The Canadian Press


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    What are panic attacks and what causes them? A look at the issue

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    TORONTO — Supreme Court Justice Clement Gascon, who briefly went missing in Ottawa last week, recently explained that his disappearance was caused by a panic attack. Here’s a look at the science and the stigma around the issue:
    WHAT IS A PANIC ATTACK?


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  • TORONTO — Supreme Court Justice Clement Gascon, who briefly went missing in Ottawa last week, recently explained that his disappearance was caused by a panic attack. Here’s a look at the science and the stigma around the issue:

    WHAT IS A PANIC ATTACK?

    Andrew Jacobs, a psychologist with the Royal Ottawa Mental Health Centre, said panic attacks are “a sudden surge in anxiety or an uncomfortable feeling that go from zero to 60 within a few minutes.” Panic attacks are defined by a certain set of symptoms that can include increased heart rates, nausea, dizziness, shortness of breath, sweating and a fear the person is dying. Jacobs said a person must experience four out of 13 symptoms as defined by the Diagnostic and Statistical Manual of Mental Disorders.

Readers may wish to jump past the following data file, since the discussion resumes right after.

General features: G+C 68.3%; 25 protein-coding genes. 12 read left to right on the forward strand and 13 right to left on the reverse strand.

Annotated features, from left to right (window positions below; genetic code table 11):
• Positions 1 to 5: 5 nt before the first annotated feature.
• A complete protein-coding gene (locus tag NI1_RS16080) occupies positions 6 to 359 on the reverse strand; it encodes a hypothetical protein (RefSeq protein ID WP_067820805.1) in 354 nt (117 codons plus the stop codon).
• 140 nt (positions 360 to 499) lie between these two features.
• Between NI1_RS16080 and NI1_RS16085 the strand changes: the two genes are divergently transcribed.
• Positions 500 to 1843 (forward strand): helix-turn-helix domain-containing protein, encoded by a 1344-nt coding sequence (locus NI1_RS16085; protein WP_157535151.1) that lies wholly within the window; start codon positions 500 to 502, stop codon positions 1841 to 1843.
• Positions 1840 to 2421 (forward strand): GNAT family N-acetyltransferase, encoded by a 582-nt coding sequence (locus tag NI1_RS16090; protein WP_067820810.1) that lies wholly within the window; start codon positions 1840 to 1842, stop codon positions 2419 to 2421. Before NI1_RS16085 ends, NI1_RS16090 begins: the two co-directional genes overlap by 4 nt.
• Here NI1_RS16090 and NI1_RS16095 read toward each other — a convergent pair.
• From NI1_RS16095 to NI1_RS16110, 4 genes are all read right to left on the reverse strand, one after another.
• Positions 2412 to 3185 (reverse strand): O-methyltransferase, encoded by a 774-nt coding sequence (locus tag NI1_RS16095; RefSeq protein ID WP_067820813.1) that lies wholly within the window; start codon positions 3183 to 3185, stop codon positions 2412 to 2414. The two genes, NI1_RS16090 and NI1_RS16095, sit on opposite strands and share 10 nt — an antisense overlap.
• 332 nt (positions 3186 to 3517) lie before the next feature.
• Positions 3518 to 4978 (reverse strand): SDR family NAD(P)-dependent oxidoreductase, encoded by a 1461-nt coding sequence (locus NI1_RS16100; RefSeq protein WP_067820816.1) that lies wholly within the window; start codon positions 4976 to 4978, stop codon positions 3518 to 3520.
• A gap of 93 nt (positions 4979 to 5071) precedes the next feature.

WHAT CAUSES AN ATTACK?

    The Canadian Mental Health Association says panic attacks can be brought on by stress, fatigue or even excessive exercise. Jacobs says there are two types of panic attacks: cued and uncued. “Cued attacks happen as a result of someone already being very worried or fearful of something that can escalate into panic,” he said. “Uncued, which feels like the panic attacks come literally out of nowhere — it can even happen in the middle of sleep.” Gascon said in his statement that on the afternoon he went missing, he was affected by both a change in medication and a “heart-rending career decision.” He announced in September he plans to retire.

    HOW DOES A PERSON COPE WITH A PANIC ATTACK?

    There are many options for treating anxiety and panic attacks, including medication and counselling. One in particular is called cognitive behavioural therapy, or CBT. According to St. Joseph’s Healthcare in Hamilton, CBT can include such methods as confronting a feared situation, as well as breathing techniques and replacing anxious thoughts with realistic ones. In Gascon’s case, he said his recent episode had been “taken care of and treated with the necessary medical support.”